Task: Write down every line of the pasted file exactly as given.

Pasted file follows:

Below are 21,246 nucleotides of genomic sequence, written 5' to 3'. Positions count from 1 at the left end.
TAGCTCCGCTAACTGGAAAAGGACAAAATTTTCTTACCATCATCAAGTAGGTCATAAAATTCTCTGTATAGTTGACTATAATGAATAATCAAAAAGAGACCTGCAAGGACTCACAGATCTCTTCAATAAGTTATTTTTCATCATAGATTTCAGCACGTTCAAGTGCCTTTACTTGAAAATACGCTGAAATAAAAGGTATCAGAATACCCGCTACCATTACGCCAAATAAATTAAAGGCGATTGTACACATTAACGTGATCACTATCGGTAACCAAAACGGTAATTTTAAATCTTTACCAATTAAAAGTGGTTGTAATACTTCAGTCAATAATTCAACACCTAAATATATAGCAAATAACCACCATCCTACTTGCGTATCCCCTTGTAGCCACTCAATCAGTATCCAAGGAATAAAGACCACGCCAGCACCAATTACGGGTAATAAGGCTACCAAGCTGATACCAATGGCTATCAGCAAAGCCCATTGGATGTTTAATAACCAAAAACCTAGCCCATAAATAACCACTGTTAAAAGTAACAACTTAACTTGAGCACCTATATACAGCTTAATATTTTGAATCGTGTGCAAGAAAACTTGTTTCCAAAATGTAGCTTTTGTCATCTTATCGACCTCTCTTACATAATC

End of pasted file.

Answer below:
Below are 21,246 nucleotides of genomic sequence, written 5' to 3'. Positions count from 1 at the left end.
TAGCTCCGCTAACTGGAAAAGGACAAAATTTTCTTACCATCATCAAGTAGGTCATAAAATTCTCTGTATAGTTGACTATAATGAATAATCAAAAAGAGACCTGCAAGGACTCACAGATCTCTTCAATAAGTTATTTTTCATCATAGATTTCAGCACGTTCAAGTGCCTTTACTTGAAAATACGCTGAAATAAAAGGTATCAGAATACCCGCTACCATTACGCCAAATAAATTAAAGGCGATTGTACACATTAACGTGATCACTATCGGTAACCAAAACGGTAATTTTAAATCTTTACCAATTAAAAGTGGTTGTAATACTTCAGTCAATAATTCAACACCTAAATATATAGCAAATAACCACCATCCTACTTGCGTATCCCCTTGTAGCCACTCAATCAGTATCCAAGGAATAAAGACCACGCCAGCACCAATTACGGGTAATAAGGCTACCAAGCTGATACCAATGGCTATCAGCAAAGCCCATTGGATGTTTAATAACCAAAAACCTAGCCCATAAATAACCACTGTTAAAAGTAACAACTTAACTTGAGCACCTATATACAGCTTAATATTTTGAATCGTGTGCAAGAAAACTTGTTTCCAAAATGTAGCTTTTGTCATCTTATCGACCTCTCTTACATAATC